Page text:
When you legally separate from your spouse, this usually means you’re no longer living together but you haven’t gone through…
What Are the Grounds for Divorce in Virginia?
When considering the process of divorce, there are many questions that will arise. If you plan to move forward with the action, one major matter will need attending before all others. Grounds must be established. The grounds for divorce are exactly what they sound like—this includes the reasons for the termination of the marriage, or why the termination should proceed.
Divorce can be a complex event, and many find the process difficult, stressful, and overwhelming. But it doesn’t have to be as difficult as it feels. With the insight and guidance of the divorce lawyers at Graham Law Firm, PLLC, your divorce can move as smoothly as possible. For further information on grounds for divorce in the state of Virginia, please feel free to contact our firm today. You can reach us online when you are ready.
Grounds for Divorce in Virginia
The grounds for divorce are essentially split into two primary categories: fault, and no-fault.
A No-Fault Divorce
A no-fault divorce involves both parties consenting and in full agreement upon the action taken. When seeking a no-fault divorce, it is strictly stipulated that both parties live separate and apart for a full (1) year without cohabitation. If no minor children are present in the relationship, and the parties have pursued a Property Settlement or Separation Agreement, the amount of time is reduced by half, being six (6) months.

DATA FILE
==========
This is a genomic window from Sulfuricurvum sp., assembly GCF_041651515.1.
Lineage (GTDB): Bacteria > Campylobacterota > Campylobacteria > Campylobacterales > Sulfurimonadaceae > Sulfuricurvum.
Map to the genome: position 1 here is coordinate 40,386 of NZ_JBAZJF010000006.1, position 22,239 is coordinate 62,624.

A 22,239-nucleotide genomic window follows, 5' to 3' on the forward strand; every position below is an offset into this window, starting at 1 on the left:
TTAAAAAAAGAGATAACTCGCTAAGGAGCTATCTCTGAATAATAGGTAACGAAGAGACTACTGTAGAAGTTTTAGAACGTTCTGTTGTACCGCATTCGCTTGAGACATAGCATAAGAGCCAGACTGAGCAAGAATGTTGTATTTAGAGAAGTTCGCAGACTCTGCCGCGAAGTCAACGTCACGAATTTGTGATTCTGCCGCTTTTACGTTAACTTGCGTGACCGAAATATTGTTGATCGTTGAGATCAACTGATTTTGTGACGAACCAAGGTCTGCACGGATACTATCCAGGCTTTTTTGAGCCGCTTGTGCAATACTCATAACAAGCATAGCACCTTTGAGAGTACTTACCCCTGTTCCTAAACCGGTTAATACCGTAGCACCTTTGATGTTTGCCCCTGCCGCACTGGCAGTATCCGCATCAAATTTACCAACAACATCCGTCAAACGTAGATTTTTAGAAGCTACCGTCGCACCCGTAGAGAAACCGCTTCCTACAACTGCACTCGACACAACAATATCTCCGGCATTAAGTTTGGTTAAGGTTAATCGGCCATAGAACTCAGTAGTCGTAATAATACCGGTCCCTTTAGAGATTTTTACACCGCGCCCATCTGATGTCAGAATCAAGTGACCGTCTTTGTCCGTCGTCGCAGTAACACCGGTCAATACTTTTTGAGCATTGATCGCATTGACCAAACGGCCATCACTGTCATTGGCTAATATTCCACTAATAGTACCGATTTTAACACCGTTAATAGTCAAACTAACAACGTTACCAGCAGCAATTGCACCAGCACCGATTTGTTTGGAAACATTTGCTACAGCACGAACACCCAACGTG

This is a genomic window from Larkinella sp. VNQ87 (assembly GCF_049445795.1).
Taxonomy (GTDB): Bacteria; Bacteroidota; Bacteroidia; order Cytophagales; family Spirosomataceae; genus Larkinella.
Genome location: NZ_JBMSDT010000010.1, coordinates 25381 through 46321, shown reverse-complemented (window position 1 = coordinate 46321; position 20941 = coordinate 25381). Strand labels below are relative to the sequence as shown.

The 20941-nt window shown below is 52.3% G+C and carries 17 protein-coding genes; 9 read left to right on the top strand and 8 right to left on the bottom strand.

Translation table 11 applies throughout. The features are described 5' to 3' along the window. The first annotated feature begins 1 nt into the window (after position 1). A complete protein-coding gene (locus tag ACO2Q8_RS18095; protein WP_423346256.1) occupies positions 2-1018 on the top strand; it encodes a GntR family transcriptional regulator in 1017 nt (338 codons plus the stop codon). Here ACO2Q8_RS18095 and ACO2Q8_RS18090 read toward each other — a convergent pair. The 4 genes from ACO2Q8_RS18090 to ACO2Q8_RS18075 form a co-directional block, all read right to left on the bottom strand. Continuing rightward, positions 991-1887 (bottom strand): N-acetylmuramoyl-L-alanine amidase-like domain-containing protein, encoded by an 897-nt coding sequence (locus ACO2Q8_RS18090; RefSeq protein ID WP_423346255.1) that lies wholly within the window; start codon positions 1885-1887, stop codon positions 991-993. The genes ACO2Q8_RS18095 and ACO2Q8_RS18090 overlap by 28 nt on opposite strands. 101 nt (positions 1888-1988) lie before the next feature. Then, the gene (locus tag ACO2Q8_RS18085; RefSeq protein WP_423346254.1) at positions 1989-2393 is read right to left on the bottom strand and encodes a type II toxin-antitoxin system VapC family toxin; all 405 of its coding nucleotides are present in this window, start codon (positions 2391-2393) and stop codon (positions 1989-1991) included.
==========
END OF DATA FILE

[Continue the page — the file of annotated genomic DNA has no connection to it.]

Fault may arise during a no-fault divorce if issues regarding alimony or other legal agreements cannot be agreed upon fully by both parties.
An At-Fault Divorce
When one party solely seeks divorce, the state requires legitimate and acceptable reasoning for the divorce to proceed. Valid pursuits of divorce in Virginia include:
- Adultery, sodomy, or buggery.
- Conviction of a felony.
- Cruelty, including willful desertion or abandonment.
Do be aware that numerous factors come into play with all of the above stated grounds. In all cases, legal, documented proof must be available for the claim to be valid. Additionally in the case of a felony, cohabitation must not have been resumed upon gaining knowledge of the spouse’s conviction.
Divorce Lawyers in Northern Virginia
At Graham Law Firm, we’ve helped thousands of families in the Northern Virginia area reach mutually beneficial divorce settlements. If you wish to pursue divorce, or if you are unsure about the above specified stipulations for grounds for divorce, contact our award-winning lawyers at Graham Law Firm. Our divorce and family law attorneys can provide trustworthy counsel to assist you in this often difficult process.